?

Log in

No account? Create an account
March 2018   01 02 03 04 05 06 07 08 09 10 11 12 13 14 15 16 17 18 19 20 21 22 23 24 25 26 27 28 29 30 31
NF-Lee's Gildor and Frodo

Art Travesty: Frodo in 'Faun and Bacchante', by Bouguereau....

Posted on 2006.07.14 at 20:22

Comments:


Whiteling
whiteling at 2006-07-15 08:23 (UTC) (Link)
Welcome back, Mechtild! Lovely new manip - I love the way you made Frodo look happy!
And I see, Frodo has used your absence for a little workout in the fitness room at Tol Eressea. ;-)

In terms of the 19th century, the symbolism of this painting is rather bold.
What about the Faun's staff with its mounted pine cone and the amphora? And then the facial expression of B's original Faun... oh lala, this guy knows how to handle his ladies.
Mechtild
mechtild at 2006-07-15 13:53 (UTC) (Link)
Yes, Frodo has been pumping iron in the gardens of BEWTE. And those lasses have been feeding him up nicely. Actually, when I first saw and made this, I thought what a perfect Harem illo it would make. Too bad one can't post images with naked breasts (or butts) in the site.

But you intrigue me, Whiteling. What is the symbolic significance of the amphora? I figured it just implied they were at the usual drunken orgies Bacchus was supposed to host. Do you mean its shape? Or something else? I don't know what the festive pine-cone topped staff is supposed to signify other that fertility (pinecones-lots of seeds; staff-long projectile). But I don't know why a Bacchante be toting this particular sort of staff around, since Bacchus was not particularly a fertility god. Did she carry it to beat off fauns? She could give him a good clonk with that cone.

Or is it a sex toy...? That would make more sense at a Bacchanalia. *snort*

Yes, the face on the original faun was quite Casanova-ish. ;)
Whiteling
whiteling at 2006-07-15 15:42 (UTC) (Link)
What is the symbolic significance of the amphora? I figured it just implied they were at the usual drunken orgies Bacchus was supposed to host. Do you mean its shape? Or something else? I don't know what the festive pine-cone topped staff is supposed to signify other that fertility (pinecones-lots of seeds; staff-long projectile). But I don't know why a Bacchante be toting this particular sort of staff around, since Bacchus was not particularly a fertility god.

Well, at first I thought of the male/female symbolism in the broadest archetypical sense - staff and vessel, lingam and yoni...you know; and the whole thing with a nice twist, as he is holding the yoni part, and she would carry the lingam thingy (read: both are united already).
Interestingly, I found following on a German art page:
"The pine cone is a symbol for richness, fertility and carnal love (therefore, it is a symbol for the phallus as well). A pine cone crowns the upper end of a staff called Thyrsos. It is said, that the thyrsos comes from an umbellifer ("Nartex", sorry couldn't find its English name) which was worn by the women at the Bacchanalias. The thyrsos is an old symbol of fertility."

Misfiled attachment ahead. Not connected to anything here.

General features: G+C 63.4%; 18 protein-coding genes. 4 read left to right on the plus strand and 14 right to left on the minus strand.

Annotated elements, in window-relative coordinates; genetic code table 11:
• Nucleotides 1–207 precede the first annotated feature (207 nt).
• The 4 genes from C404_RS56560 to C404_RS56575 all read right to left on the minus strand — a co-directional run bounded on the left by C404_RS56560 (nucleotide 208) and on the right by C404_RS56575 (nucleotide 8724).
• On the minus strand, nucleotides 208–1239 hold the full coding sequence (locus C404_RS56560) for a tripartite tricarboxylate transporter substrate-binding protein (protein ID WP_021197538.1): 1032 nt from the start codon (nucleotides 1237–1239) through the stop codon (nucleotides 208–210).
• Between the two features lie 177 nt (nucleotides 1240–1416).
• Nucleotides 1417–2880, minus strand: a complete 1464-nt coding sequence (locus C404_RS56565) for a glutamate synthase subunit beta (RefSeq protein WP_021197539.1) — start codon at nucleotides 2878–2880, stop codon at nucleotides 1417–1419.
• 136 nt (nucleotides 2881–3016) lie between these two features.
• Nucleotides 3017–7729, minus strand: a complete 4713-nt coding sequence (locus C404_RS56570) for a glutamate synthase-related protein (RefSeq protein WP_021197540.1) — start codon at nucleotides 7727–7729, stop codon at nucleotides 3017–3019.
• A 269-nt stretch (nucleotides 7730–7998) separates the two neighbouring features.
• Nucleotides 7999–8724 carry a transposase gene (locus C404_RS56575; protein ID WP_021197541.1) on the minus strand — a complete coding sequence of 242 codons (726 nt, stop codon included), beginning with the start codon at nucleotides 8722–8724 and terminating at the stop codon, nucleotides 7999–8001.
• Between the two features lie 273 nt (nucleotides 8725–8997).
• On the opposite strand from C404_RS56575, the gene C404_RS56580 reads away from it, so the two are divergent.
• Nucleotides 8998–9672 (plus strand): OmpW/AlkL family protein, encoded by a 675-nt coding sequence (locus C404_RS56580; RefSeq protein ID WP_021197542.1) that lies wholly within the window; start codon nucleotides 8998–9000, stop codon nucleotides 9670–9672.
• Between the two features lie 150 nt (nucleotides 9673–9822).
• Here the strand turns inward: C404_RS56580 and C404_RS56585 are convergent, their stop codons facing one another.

I couldn't find any specific symbolic meaning of the amphora though, but to me it is generally the representative of the female vessel.

Yes, too bad such pics aren't allowed at KD! Hm. You could manip a VERY large amphora in front of her butt. :-D

Mechtild
mechtild at 2006-07-15 17:52 (UTC) (Link)
That was so cool, Whiteling! I should consult you everytime before I post a new manip. I loved that they had the two symbols, but reversed (he holding the female symbol, she the male). For isn't that very true for lovers? That one "holds" the body/sexuality/passionate devotion of the other?

The note on the pine cone blew me away. Actually brought to Bacchanalias! Well, wasn't Bouguereau right on the money. I suppose it does have a very phallic look, or it wouldn't have suggested a sex toy.

As for the bacchante's butt, I could paint in the back of a thong, which would mean she wasn't technically naked, and draw a sequined pastie on her nipple, but somehow I think it would take away from the overall elevated tone of the manip. ;)
Mechtild
mechtild at 2006-07-15 18:08 (UTC) (Link)
I Googled up a few sites on Dionysus. They all mentioned the pine-cone-tipped staff, interpreting it variously, but always associating it with his role as god of growth and fertility. (I guess the "god of wine" role is the opener: first he gets worshippers loosened up with the wine, then they move on to the fertility.)

Here's a quote that took the fertility idea and extended it to a non-generative interpretation:

His phallic staff (thyrsus) crowned by a pine cone represents the human faculties of wisdom and inspiration.

I always knew there was more to Muse Frodo than a roll in the hay. :)
Whiteling
whiteling at 2006-07-15 19:52 (UTC) (Link)
Yes, that is all such fascinating staff, errr, stuff, isn't it? ;-)

I always knew there was more to Muse Frodo than a roll in the hay. :)
Amen to that!! --- Now, where do we get those thyrsus sticks for the Harem?
Previous Entry  Next Entry